So here’s the question I have now: is Final Fantasy stale?
Okay, that’s pretty obvious by now. But it’s worth noting that I came into this series way late; my first experience with it was FF7, and that was years after its initial release. I haven’t touched a single game prior to that beyond getting glimpses of the past in Dissidia. I couldn’t bring myself to play 12 for more than a few hours. I’m trying to pretend that The Lightning Saga doesn’t count. Shit, I’ve played more games in the Tales series than anything.
In that sense, everything this franchise has to offer should feel relatively new to me. Each game is a chance to start fresh with new characters, new worlds, and new ideas; that’s part of the fun of diving into each new installment, issues of quality aside. But this time around? I’ll admit that 0 is the bloodiest game in the franchise to date -- and trust me, I’ll come back to that another day -- but even then, I have a big issue.
How is it that this game just came out, but it feels like I already played it?
Your enemy this time around is -- drumroll please -- an “evil” empire. You’re part of a bigger organization, taking orders without complaint from Class Zero’s “mother” and other officials -- which makes me suspect that the “twist” is going to be that they’re actually bad guys too, because anyone with even a modicum of authority in fiction has a 50/50 chance of being a traitor, a villain, a shitlord, or all three. And there’s a war going on, which isn’t so bad in its own right, but so far I haven’t found a reason to really care about what’s going on -- so that makes it really similar to plenty of other stuff.
And these characters haven’t exactly leapt off the page, either. It’s a consequence of the way the game works, but you have to try to get their characterization. I know, I know, it’s the start of the game, and there are some good moments already, but cripes. Nothing would make me happier than being able to hang out with local mech-puncher Eight, but I can’t do that, and I can’t see just what kind of person he is unless I stumble ass-backwards into it. And you have fourteen characters -- not just within the first hour, but over the course of a game to develop. Thus far, I’ve barely gotten any of that development. I’ve just seen a bunch of archetypes and attributes. The best way to differentiate these people is by their hairstyles.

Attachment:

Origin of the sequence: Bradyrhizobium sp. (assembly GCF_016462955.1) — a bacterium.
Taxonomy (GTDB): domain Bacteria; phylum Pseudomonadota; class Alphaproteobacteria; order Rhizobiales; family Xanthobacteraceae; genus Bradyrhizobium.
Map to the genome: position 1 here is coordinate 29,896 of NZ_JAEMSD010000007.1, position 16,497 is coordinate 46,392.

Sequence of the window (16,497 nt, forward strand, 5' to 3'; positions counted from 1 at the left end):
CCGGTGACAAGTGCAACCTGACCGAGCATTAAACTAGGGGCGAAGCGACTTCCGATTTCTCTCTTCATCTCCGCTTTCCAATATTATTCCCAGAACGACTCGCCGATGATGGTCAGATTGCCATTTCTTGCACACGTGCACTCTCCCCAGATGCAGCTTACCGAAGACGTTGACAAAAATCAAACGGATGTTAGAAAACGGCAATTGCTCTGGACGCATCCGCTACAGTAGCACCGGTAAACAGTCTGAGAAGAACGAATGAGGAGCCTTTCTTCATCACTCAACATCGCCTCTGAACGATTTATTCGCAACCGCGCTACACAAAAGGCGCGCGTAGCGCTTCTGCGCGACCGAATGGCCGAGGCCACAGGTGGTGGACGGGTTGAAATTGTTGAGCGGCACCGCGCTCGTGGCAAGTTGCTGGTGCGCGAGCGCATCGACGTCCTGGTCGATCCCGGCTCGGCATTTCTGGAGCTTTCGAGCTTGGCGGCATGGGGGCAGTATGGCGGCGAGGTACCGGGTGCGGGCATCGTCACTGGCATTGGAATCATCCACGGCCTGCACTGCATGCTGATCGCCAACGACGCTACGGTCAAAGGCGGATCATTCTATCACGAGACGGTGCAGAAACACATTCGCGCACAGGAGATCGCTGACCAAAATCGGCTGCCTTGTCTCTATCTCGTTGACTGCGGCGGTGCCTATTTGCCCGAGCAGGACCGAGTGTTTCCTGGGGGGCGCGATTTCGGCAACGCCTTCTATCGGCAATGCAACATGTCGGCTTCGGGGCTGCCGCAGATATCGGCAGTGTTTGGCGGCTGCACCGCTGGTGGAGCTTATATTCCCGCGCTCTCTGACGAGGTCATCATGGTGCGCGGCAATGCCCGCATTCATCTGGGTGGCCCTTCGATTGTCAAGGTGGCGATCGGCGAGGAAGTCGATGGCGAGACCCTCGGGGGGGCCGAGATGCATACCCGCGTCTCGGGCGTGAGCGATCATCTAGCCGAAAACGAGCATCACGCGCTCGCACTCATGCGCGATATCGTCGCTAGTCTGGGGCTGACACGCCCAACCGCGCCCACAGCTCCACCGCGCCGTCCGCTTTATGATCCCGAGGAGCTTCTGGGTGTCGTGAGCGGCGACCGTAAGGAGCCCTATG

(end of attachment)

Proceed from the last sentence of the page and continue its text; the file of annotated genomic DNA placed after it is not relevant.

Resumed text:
And you know what that means, right? Yep -- we’re being forced to see these people as stereotypical FF (or just anime) characters instead of fleshed-out heroes. That might be the biggest sin the franchise could commit, especially at this stage.
Hell, 0 gets hit even harder, because it’s more than happy to give us hairstyles we’ve already seen in other FF games. Just look at Cater…and look at Shelke.
Trey looks like Snow, who in turn looks like Ace.
Seven is almost literally a palette-swapped Lightning.
Eight looks like the guy from 14's original cover.
Nine is, according to the Best Friends Zaibatsu, “older Cloud”.
And even if Class Zero members don’t necessarily have hairstyles that line up with previous characters, there’s still the threat of them having broad-strokes anime archetypes. The Zaibatsu called out Queen as “unfeeling” within seconds of her appearance onscreen; very little in the game has proven otherwise. Cinque takes the ditzy trait up a few dozen notches, to the point where I’m concerned she has no idea where she is at any given moment…plus they gave her Yuna’s run from 10-2. You know. The dopey one. I am EXTREMELY concerned about Rem, because minute one of her introduction has her stumbling from some sort of sickness, and combined with her general personality suggests that she’s the game’s waifish heroine. I’d say more about Machina, but that would imply that there’s something to say.